5. Hey HoboFrog!

    These caterpillars seem well-represented in the Northeastern parts of the U.S., New York state included. Thanks for sharing your observations!

  6. Hi Joel!

    I think you could let them be. Certainly, they’ll consume every leaf on a blueberry bush, but each time I’ve seen this happen the berry bushes still come back ok the next year. Perhaps the loss of leaves this late in the growing season really doesn’t hurt the plant. They’ll metamorphosize into adult moths.

    Let us know what you decide!

  7. Found them on my bushes today in Michigan. They have almost completely devoured a couple of bushes. Does anyone know what they are or what they turn in to? I raise honey bees and would prefer not to harm them but I would also like to keep my blueberries.

  8. Hi Mary,
    The yellow-necked caterpillars turn into moths as adults the following year. If they’ve already eaten the plants they’re likely getting ready to wriggle down to the ground where they burrow into the earth and overwinter. The adults will lay masses of white eggs on the leaves next summer so if you can spot the eggs masses then just rip off the “contaminated” leaves and you may be able to break the cycle. Good luck!

  9. My son just discovered some crawling all over the trees in his treehouse! Are they poisonous? We’re in Charleston, SC

  10. Hey Stacey!

    No, they’re not poisonous. They’re just doing what nature intended…nibbling the tree leaves until they mature. Then, they’ll travel down to the ground, burrow in the earth and overwinter. No worries!!

  11. Found some on my blueberry bush in GA. Figured I would let them live. The bishop should be fine for next year.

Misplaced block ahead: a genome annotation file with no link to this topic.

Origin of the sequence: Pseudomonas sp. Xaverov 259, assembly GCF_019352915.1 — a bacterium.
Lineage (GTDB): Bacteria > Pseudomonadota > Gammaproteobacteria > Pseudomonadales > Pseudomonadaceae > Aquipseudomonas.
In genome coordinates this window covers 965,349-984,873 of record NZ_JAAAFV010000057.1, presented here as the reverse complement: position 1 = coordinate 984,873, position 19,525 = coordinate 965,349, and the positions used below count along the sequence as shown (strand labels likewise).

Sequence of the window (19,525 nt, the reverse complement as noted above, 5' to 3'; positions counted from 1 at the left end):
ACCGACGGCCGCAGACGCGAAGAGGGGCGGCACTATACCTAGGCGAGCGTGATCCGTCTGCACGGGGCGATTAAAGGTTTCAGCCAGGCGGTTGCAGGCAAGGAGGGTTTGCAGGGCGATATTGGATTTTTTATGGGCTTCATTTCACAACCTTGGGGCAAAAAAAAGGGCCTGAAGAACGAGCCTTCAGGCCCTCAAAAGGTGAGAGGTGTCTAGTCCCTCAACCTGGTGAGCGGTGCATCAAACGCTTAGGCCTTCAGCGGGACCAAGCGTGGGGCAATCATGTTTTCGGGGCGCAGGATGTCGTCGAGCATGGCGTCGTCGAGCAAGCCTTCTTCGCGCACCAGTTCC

12. These catapilers defoliated much of my witch hazel tree. Will it come back next year. Also, my apple orchid is bare except the tops of tress. Will they survive, some of the trees look dead. Thanks. Alison

  13. Hey Alison,
    Yes, I think your trees will come back next year. It’s late in the season and they’ll soon be dropping their leaves anyway. If the trees have had a couple of very stressful years in a row, they could have a tough time though. When they’re stressed, just like us, the trees will become more susceptible to the natural pathogens out there in nature that can infect them. In a weakened state they just must succumb! We had a few trees die last year after losing a lot of leaf to gypsy moth larvae (other caterpillars!) followed by very dry then very wet conditions. Time will tell. Good luck!

  14. I found these on My blueberry bushes today. I pulled about 15 off to give the chckens and they would not touch them. Made me curious as to what they were that chickens would stay away! (Eastern NC)

  15. Hey Tommy!
    That’s interesting that your chickens wouldn’t eat these little buggers. I wonder why not?! Maybe it’s that yellow “warning sign” color that spooked them. Nature has its ways! Thanks for sharing your experience from North Carolina.

  16. Just spotted (and removed) several dozen of the caterpillars from a blueberry bush in Atlanta! The other dozen or so bushes had none.

  17. Hi Ann from Atlanta!

    Yes, these little buggers really do like to herd together. That’s one of the characteristics that helped us identify them. Strange behavior, isn’t it?

    Thanks for your comment. Now other blueberry-lovers in Georgia will know what’s eating their bushes!